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Poetry Analysis: Robert Frost's "Fire and Ice"

Rukhaya MK, an award-winning writer, has published her works in national and international anthologies and journals.

Robert Frost's poetry is infused with symbolism and connotative value. Frost's treatment of nature is not Romantic, and does not pertain to moral edification like Wordsworth." While Wordsworth makes the natural supernatural, and Coleridge leaves the supernatural natural, Robert Frost renders the natural universal. Robert Frost's "Fire and Ice", though a small poem, is replete with strong symbolism and therefore has a universal appeal. Harlow Shapley, an American astronomer who taught at Harvard for many years claimed that he inspired the poem. The poem is in smooth iambic meter.

Some say the world will end in fire,
Some say in ice.
From what I've tasted of desire
I hold with those who favor fire.
But if it had to perish twice,
I think I know enough of hate
To say that for destruction ice
Is also great
And would suffice.

Let me first allude to the essential difference between 'fire' and 'ice'. The four basic elements are earth, water, air and fire. They all hold the exquisite property of purification. However,' fire' possesses an attribute that none of these have. The rest purify, but they get impure in the process. 'Fire' is the only element that purifies and stays uncontaminated even after purification. Moreover, human beings are more vulnerable to extreme cold than extreme heat. This is why the poet seems to favour 'fire' as an element over 'ice'. As an element he would attribute second place to 'ice', that is, if the earth were to perish twice.

Fire also stands for 'passion' and 'the warmth of love,' whereas, 'ice' connotes 'indifference' and 'cold-bloodedness' While the poet may wish for the earth to end in love in the former section; he comprehends in the latter part that 'hate' may make it easier for people to separate from each other.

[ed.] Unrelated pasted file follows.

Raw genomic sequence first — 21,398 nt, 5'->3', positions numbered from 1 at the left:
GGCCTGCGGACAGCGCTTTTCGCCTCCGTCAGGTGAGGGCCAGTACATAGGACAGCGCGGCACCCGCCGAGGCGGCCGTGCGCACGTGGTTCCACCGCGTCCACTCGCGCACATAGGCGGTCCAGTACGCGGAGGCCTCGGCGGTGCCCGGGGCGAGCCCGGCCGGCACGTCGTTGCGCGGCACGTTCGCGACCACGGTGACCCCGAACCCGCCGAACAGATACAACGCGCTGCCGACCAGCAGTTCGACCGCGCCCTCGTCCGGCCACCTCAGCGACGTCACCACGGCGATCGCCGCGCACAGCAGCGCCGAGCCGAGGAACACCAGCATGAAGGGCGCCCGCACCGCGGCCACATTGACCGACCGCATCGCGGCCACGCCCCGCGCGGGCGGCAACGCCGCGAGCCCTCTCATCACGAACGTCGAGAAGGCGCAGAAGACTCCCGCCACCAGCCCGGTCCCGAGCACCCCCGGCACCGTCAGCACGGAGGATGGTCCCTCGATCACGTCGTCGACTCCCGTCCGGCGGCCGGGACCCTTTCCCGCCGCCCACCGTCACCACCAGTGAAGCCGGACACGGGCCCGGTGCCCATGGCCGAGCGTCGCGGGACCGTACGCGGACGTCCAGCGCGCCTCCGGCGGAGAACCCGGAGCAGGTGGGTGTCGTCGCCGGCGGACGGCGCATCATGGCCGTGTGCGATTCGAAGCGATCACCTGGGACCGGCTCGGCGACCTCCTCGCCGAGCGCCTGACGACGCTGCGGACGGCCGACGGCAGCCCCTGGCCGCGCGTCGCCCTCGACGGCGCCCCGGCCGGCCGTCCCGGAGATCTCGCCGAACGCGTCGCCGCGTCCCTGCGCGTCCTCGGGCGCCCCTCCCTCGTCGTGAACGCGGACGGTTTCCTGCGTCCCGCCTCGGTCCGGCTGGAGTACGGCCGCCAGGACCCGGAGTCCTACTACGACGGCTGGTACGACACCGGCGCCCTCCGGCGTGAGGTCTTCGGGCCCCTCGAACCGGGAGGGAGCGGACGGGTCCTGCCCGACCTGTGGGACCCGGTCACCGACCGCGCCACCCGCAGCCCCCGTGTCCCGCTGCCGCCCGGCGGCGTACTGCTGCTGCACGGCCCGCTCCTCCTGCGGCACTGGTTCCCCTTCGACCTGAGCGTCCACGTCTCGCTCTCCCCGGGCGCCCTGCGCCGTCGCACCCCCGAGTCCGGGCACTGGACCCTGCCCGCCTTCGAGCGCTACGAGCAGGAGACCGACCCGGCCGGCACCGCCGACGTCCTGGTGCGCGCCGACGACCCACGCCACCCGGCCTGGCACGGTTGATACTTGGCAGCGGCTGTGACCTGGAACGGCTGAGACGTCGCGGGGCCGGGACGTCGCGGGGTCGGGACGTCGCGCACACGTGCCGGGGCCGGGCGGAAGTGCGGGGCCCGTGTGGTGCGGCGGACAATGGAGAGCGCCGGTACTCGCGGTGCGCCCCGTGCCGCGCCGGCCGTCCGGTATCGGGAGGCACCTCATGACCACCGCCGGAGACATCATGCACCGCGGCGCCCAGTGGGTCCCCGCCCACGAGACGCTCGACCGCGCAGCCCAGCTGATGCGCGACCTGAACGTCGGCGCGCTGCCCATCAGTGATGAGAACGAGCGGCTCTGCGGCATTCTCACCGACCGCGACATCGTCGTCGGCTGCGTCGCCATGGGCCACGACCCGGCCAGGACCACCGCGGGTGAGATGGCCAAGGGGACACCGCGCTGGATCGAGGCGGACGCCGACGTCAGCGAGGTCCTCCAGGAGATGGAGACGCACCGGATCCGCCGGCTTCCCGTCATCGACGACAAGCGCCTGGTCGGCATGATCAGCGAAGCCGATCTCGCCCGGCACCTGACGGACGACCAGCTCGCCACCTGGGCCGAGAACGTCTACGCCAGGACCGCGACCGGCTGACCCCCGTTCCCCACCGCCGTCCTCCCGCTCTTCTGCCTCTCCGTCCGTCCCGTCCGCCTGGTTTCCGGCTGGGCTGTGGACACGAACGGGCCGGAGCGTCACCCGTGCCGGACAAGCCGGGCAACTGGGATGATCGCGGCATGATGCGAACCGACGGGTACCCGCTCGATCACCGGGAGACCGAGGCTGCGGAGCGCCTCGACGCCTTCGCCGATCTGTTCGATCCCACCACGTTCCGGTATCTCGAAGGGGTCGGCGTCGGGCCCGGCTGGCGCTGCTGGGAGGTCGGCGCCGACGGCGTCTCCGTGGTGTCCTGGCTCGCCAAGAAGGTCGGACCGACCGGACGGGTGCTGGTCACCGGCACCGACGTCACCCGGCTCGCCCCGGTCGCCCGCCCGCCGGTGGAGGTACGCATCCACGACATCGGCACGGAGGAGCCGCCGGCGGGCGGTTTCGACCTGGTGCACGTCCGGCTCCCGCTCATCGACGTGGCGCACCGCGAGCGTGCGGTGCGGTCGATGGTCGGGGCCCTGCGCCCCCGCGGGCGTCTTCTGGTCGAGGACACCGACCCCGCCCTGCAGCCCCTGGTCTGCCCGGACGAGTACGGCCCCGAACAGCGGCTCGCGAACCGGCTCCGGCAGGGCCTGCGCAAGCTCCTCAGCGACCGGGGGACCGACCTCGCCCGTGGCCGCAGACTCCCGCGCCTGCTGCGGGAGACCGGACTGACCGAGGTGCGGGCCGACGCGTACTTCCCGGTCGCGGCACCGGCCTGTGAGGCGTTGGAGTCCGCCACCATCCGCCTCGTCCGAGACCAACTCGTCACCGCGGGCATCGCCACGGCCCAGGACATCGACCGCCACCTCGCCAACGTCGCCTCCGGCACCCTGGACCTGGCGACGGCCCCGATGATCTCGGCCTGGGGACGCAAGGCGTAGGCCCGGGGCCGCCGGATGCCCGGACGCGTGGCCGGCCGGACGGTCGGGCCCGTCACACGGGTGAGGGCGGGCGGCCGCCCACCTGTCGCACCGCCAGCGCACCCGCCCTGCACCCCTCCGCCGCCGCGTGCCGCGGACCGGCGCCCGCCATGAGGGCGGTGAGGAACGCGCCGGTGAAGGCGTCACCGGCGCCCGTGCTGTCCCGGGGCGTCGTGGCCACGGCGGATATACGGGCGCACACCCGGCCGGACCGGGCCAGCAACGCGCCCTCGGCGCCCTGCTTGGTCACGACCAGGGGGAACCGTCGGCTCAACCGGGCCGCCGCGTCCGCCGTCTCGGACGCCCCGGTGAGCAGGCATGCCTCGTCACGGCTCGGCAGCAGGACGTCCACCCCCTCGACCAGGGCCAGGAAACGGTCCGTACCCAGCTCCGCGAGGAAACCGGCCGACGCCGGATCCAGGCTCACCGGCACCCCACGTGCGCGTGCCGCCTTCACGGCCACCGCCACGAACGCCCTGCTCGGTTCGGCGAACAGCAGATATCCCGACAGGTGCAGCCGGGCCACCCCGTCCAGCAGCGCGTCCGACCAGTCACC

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Next, we analyze the possibility of the earth ending in 'ice' or 'fire.' Only the believers of faith would go for the second option; the agnostics would go for 'ice'. It would therefore reveal the conflict between science and religion. Modern Science explains how global warming could trigger a new ice age, which would destroy all life as we know it. In Frost's "Birches" he states he would like to swing on the branches of the birches and ascend to heavenly altitudes. Subsequently, he declares that he would like to come back to earth, for, "Earth's the right place for love." In "The Road Not Taken", the poet ponders on opting for one of the two routes and later goes for a different decision. Here too, the poet appears to be taking a U-turn. He chooses 'fire' first; and then says that if the earth were to perish twice, he would go for "ice". Anna.K.Juhnke in her essay "Religion in Robert Frost's Poetry: The Play for Self-Possession" asserts that "religious" is one of the last adjectives that would be used to describe Robert Frost's poetry.

The next interpretation, the one I find the most plausible is 'fire' and 'ice' referring to 'hell' and 'heaven' respectively. In the first case, Frost deems hell ultimately suitable for the world driven by 'desire'. He claims the guilty must be put to test. Though, he asserts that if the world were to perish twice, he would prefer 'ice' or 'heaven' for the world has had enough of 'hate'. Frost seems to echo that being a human being is not a 'Faustian contract.' Man does not have to essentially pay the price for his enjoyment, he must have his share of 'ice' too.

Finally, as I analyze the poem on a literal level, I find that if Frost has opted for 'ice' were the world were to perish twice, it must be out of favouritism. Why? Because 'ice' is nothing but a synonym for 'Frost' (the poet's name). Critics have time and again commented on the poet's tendency to pun on his own name.

© 2019 Rukhaya M K

Comments

Rukhaya M K (author) from India on October 02, 2019:

Thank you, Peggy. I am doing research on Frost. Critics have time and again commented on Frost's tendency to pun on his name. For instance, at the beginning of "Mending Wall," Frost states that the frozen groundswell does not like the wall. In other words, he is giving us a hint as to where his allegiance lies...that the 'frozen groundswell' is Frost himself.

Peggy Woods from Houston, Texas on October 02, 2019:

Your interpretations of this poem by Robert Frost was enlightening. I had never given thought to his use of a pun regarding his last name. Robert Frost is one of my old-time favorite poets.